Breaking News
More () »

Nonessential offices reopen in Douglas County

Businesses must follow guidelines under state's safer-at-home guidelines.

DOUGLAS COUNTY, Colo. — Douglas County offices like Realty One Premiere Group brought staff back into the building Monday — offering a preview of what's to come after other local counties' stay-at-home orders lift.

"Well, this is great for us because we're kind of like family," said Gary Carlson, managing partner. "When you work so closely together for so many years, when you're not together, it really adds a whole complexity to trying to do business."

RELATED: Some Colorado businesses prepare to reopen for customers starting May 1

RELATED: Douglas County businesses resume some operations

RELATED: Here are Colorado counties extending stay-at-home orders (or considering it)

Carlson was able to bring the administrative staff into the office as long as they practice social distancing and work in different areas. He said remote working was fine, but this is definitely better.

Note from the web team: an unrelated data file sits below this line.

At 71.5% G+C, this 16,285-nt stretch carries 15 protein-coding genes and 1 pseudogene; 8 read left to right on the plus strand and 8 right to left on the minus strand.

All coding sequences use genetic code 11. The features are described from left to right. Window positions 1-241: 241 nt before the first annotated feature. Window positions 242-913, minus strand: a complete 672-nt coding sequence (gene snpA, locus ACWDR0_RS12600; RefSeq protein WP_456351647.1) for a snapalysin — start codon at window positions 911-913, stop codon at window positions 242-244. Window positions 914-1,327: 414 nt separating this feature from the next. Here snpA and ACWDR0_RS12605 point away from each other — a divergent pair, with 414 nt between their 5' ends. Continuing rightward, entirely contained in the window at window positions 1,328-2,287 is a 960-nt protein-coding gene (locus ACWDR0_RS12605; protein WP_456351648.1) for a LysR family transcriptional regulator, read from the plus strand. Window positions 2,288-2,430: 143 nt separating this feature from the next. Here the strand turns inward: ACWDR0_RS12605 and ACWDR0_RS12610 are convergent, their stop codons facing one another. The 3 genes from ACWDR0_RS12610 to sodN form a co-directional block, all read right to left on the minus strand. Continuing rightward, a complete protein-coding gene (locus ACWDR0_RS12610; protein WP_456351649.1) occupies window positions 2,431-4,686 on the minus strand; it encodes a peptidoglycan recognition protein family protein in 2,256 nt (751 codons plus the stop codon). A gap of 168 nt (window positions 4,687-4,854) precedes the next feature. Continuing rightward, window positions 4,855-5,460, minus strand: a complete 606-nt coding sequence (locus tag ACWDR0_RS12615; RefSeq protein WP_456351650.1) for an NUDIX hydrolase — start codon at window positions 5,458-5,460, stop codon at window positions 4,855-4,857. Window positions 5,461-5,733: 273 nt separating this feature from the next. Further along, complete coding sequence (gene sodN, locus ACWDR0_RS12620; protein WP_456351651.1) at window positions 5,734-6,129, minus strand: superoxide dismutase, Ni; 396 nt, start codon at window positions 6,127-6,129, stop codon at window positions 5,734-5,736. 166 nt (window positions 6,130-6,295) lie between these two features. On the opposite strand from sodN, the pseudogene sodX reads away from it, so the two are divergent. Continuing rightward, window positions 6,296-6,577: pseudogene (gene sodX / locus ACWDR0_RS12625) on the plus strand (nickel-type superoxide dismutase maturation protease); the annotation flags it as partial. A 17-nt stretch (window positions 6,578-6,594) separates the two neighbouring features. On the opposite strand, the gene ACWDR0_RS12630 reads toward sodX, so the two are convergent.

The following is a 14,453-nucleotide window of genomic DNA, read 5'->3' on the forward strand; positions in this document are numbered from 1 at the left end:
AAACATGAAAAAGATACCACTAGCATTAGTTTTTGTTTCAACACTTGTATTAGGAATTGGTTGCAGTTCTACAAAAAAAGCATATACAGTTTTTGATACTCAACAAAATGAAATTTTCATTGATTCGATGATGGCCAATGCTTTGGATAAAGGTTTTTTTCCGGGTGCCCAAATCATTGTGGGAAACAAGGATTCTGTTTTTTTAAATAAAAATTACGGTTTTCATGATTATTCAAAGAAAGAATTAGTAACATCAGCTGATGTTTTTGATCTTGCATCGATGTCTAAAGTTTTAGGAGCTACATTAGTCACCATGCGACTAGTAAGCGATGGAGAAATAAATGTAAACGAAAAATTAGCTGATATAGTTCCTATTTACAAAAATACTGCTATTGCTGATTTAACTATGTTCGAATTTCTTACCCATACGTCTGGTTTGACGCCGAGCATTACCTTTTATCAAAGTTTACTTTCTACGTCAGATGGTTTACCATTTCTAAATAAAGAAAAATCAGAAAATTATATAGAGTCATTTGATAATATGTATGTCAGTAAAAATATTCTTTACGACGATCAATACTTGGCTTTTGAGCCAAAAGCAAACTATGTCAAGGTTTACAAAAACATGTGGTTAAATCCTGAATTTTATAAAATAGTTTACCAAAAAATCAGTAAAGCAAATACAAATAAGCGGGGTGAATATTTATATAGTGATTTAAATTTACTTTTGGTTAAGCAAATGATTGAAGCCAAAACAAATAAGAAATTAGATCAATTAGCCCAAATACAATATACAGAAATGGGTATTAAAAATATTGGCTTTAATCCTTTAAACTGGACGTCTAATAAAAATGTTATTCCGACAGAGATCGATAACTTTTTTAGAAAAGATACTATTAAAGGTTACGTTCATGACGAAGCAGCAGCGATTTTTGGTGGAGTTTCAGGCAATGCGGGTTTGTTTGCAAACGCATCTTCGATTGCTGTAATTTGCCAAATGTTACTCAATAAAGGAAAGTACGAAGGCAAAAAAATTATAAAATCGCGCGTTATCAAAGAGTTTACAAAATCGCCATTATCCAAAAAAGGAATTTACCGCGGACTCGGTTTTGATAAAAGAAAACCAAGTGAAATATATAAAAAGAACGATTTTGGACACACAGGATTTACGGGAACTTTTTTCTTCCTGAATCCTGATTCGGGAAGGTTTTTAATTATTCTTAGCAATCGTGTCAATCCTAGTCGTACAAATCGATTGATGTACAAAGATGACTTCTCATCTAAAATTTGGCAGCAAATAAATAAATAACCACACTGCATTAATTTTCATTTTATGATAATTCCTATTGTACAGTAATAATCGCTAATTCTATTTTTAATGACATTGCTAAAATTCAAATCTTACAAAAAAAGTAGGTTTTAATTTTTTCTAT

"Being able to be in one setting that has all the tools and everything that we have right here, it works a lot easier and more efficient for us," Carlson said.

In Parker, some offices brought workers back while others kept people working remotely. Parker Mayor Mike Waid said he applauds the flexibility.

"The transition here is that if an employee does not feel comfortable yet being open, they have the ability not to be," Waid said. "I mean, this isn't a mandate that they have to open up."

Gov. Jared Polis previously outlines state safer-at-home guidelines, which mandate that larger offices of 25 or more conduct daily temperature checks of employees in addition to social distancing. The office capacity must be at 50% or less and all meetings must consist of 10 or fewer people.

"Here in Douglas County, we've been blessed that our (COVID-19) numbers are significantly lower than anywhere else in the state," Waid said.

Carlson said it is still important to be safe.

"We want everyone to know that we do take this serious and we care about everybody's health," Carlson said.

Waid said this is good for business and for mental health.

"It's also important just for the whole social and emotional well-being of those employees who are now about to get back to at least closer to a level of normalcy," Waid said.

Carlson looks forward to the day when things are back to the way they were.

"I'm very happy that we're moving in this direction." Carlson said. "I think the time is right for us to just kind of move forward."

SUGGESTED VIDEOSLocal stories from 9NEWS  

Before You Leave, Check This Out